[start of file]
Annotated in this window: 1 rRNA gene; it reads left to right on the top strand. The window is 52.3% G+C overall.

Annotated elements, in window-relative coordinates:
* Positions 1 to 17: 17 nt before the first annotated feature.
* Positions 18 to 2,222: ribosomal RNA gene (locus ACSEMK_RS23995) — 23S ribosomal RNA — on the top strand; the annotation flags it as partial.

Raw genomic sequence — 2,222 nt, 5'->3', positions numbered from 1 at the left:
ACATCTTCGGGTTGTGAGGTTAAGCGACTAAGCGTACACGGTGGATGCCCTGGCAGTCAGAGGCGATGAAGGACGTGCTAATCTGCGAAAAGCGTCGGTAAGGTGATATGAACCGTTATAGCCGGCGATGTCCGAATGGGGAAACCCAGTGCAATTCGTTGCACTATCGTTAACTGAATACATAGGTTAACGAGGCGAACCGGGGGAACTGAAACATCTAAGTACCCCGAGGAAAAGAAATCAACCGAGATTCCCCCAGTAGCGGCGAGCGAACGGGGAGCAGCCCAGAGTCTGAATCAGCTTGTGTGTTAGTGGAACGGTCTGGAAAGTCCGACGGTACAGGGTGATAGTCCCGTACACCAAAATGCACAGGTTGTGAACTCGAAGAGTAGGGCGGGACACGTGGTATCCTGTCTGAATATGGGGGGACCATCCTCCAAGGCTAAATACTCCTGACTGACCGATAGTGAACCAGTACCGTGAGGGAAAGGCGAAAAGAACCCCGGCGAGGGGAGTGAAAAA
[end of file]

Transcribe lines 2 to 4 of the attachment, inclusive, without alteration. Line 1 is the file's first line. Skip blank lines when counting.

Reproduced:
Annotated elements, in window-relative coordinates:
* Positions 1 to 17: 17 nt before the first annotated feature.
* Positions 18 to 2,222: ribosomal RNA gene (locus ACSEMK_RS23995) — 23S ribosomal RNA — on the top strand; the annotation flags it as partial.